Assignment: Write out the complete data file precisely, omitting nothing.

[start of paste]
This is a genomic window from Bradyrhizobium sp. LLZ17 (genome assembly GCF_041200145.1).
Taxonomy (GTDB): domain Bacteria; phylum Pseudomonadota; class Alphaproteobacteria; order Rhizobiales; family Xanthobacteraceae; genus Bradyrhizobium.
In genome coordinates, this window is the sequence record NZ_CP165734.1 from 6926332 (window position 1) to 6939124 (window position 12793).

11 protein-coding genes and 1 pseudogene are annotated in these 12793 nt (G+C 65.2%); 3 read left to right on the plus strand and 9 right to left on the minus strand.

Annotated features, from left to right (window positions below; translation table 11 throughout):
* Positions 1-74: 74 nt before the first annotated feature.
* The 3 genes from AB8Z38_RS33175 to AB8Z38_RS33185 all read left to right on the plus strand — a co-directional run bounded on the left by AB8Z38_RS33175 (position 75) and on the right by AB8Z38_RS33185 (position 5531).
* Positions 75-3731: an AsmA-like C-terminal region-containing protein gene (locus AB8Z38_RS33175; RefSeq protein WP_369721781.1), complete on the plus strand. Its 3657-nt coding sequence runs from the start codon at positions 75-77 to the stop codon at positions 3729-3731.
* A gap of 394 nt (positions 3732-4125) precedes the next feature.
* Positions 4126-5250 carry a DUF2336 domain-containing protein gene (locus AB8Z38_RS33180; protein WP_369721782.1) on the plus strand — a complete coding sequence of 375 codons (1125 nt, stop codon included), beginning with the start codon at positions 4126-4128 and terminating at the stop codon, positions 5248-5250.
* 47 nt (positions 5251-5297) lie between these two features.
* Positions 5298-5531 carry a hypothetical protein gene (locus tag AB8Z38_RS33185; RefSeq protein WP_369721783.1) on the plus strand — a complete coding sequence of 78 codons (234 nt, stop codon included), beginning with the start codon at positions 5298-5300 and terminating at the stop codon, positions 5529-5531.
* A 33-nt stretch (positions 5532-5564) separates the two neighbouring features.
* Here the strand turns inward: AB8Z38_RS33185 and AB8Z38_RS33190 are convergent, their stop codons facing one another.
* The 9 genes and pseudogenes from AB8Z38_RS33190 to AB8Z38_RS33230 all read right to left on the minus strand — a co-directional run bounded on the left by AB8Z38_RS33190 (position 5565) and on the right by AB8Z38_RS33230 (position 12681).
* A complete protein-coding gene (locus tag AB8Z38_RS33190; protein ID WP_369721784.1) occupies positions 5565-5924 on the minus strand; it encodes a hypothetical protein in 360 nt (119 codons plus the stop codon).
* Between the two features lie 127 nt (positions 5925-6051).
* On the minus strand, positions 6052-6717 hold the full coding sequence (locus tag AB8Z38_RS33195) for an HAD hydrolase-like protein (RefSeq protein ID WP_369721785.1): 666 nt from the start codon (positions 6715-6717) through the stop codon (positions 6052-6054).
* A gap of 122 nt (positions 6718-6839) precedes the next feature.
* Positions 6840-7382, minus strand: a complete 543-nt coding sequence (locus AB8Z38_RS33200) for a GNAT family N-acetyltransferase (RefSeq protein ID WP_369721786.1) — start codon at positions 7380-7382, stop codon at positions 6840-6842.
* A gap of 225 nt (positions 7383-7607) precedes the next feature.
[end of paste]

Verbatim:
This is a genomic window from Bradyrhizobium sp. LLZ17 (genome assembly GCF_041200145.1).
Taxonomy (GTDB): domain Bacteria; phylum Pseudomonadota; class Alphaproteobacteria; order Rhizobiales; family Xanthobacteraceae; genus Bradyrhizobium.
In genome coordinates, this window is the sequence record NZ_CP165734.1 from 6926332 (window position 1) to 6939124 (window position 12793).

11 protein-coding genes and 1 pseudogene are annotated in these 12793 nt (G+C 65.2%); 3 read left to right on the plus strand and 9 right to left on the minus strand.

Annotated features, from left to right (window positions below; translation table 11 throughout):
* Positions 1-74: 74 nt before the first annotated feature.
* The 3 genes from AB8Z38_RS33175 to AB8Z38_RS33185 all read left to right on the plus strand — a co-directional run bounded on the left by AB8Z38_RS33175 (position 75) and on the right by AB8Z38_RS33185 (position 5531).
* Positions 75-3731: an AsmA-like C-terminal region-containing protein gene (locus AB8Z38_RS33175; RefSeq protein WP_369721781.1), complete on the plus strand. Its 3657-nt coding sequence runs from the start codon at positions 75-77 to the stop codon at positions 3729-3731.
* A gap of 394 nt (positions 3732-4125) precedes the next feature.
* Positions 4126-5250 carry a DUF2336 domain-containing protein gene (locus AB8Z38_RS33180; protein WP_369721782.1) on the plus strand — a complete coding sequence of 375 codons (1125 nt, stop codon included), beginning with the start codon at positions 4126-4128 and terminating at the stop codon, positions 5248-5250.
* 47 nt (positions 5251-5297) lie between these two features.
* Positions 5298-5531 carry a hypothetical protein gene (locus tag AB8Z38_RS33185; RefSeq protein WP_369721783.1) on the plus strand — a complete coding sequence of 78 codons (234 nt, stop codon included), beginning with the start codon at positions 5298-5300 and terminating at the stop codon, positions 5529-5531.
* A 33-nt stretch (positions 5532-5564) separates the two neighbouring features.
* Here the strand turns inward: AB8Z38_RS33185 and AB8Z38_RS33190 are convergent, their stop codons facing one another.
* The 9 genes and pseudogenes from AB8Z38_RS33190 to AB8Z38_RS33230 all read right to left on the minus strand — a co-directional run bounded on the left by AB8Z38_RS33190 (position 5565) and on the right by AB8Z38_RS33230 (position 12681).
* A complete protein-coding gene (locus tag AB8Z38_RS33190; protein ID WP_369721784.1) occupies positions 5565-5924 on the minus strand; it encodes a hypothetical protein in 360 nt (119 codons plus the stop codon).
* Between the two features lie 127 nt (positions 5925-6051).
* On the minus strand, positions 6052-6717 hold the full coding sequence (locus tag AB8Z38_RS33195) for an HAD hydrolase-like protein (RefSeq protein ID WP_369721785.1): 666 nt from the start codon (positions 6715-6717) through the stop codon (positions 6052-6054).
* A gap of 122 nt (positions 6718-6839) precedes the next feature.
* Positions 6840-7382, minus strand: a complete 543-nt coding sequence (locus AB8Z38_RS33200) for a GNAT family N-acetyltransferase (RefSeq protein ID WP_369721786.1) — start codon at positions 7380-7382, stop codon at positions 6840-6842.
* A gap of 225 nt (positions 7383-7607) precedes the next feature.